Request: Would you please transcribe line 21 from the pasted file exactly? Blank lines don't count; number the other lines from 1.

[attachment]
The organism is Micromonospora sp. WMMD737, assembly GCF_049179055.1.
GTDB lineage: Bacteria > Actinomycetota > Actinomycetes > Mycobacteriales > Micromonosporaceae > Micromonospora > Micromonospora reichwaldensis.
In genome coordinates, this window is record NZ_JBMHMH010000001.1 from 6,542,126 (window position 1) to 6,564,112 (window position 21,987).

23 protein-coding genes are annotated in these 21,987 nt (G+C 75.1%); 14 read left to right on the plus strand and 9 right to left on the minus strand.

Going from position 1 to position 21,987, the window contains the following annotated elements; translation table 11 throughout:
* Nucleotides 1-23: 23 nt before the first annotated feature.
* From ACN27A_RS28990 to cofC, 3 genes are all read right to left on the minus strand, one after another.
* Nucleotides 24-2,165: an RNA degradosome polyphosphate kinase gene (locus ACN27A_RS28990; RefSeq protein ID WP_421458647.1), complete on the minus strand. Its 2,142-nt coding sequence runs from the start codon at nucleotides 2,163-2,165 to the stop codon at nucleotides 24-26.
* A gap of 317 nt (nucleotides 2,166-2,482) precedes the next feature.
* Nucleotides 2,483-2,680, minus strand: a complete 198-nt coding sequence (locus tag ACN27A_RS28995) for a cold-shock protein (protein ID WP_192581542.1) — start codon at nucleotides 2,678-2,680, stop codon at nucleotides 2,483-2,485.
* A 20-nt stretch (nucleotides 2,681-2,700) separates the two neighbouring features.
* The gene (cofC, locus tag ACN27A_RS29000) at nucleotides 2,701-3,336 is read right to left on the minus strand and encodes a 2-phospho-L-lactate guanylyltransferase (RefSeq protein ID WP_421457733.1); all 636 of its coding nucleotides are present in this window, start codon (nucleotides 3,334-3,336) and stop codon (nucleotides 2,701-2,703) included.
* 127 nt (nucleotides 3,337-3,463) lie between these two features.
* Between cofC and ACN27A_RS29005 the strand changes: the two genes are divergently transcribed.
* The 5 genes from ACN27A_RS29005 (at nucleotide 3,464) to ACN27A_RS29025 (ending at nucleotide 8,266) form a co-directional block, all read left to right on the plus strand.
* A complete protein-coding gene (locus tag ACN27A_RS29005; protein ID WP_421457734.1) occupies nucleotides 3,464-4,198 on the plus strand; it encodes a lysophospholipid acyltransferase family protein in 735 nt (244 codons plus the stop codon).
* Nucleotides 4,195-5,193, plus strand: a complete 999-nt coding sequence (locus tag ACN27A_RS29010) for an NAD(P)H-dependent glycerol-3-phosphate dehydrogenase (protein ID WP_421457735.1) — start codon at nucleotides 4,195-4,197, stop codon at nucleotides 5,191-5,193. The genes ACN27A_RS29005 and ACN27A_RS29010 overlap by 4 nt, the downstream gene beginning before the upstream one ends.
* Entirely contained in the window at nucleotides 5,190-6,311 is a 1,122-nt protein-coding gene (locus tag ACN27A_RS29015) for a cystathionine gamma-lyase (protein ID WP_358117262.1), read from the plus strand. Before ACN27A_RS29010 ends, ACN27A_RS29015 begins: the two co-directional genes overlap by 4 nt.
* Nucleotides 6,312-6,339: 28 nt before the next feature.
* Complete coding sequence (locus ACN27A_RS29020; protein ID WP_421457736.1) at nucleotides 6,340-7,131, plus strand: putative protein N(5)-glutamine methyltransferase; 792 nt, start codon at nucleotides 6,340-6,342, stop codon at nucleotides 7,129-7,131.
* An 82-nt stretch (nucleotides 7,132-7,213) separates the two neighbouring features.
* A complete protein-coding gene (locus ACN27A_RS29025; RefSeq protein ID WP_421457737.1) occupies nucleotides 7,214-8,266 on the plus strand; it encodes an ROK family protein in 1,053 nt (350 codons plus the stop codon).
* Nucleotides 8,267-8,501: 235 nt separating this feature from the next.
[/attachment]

* An 82-nt stretch (nucleotides 7,132-7,213) separates the two neighbouring features.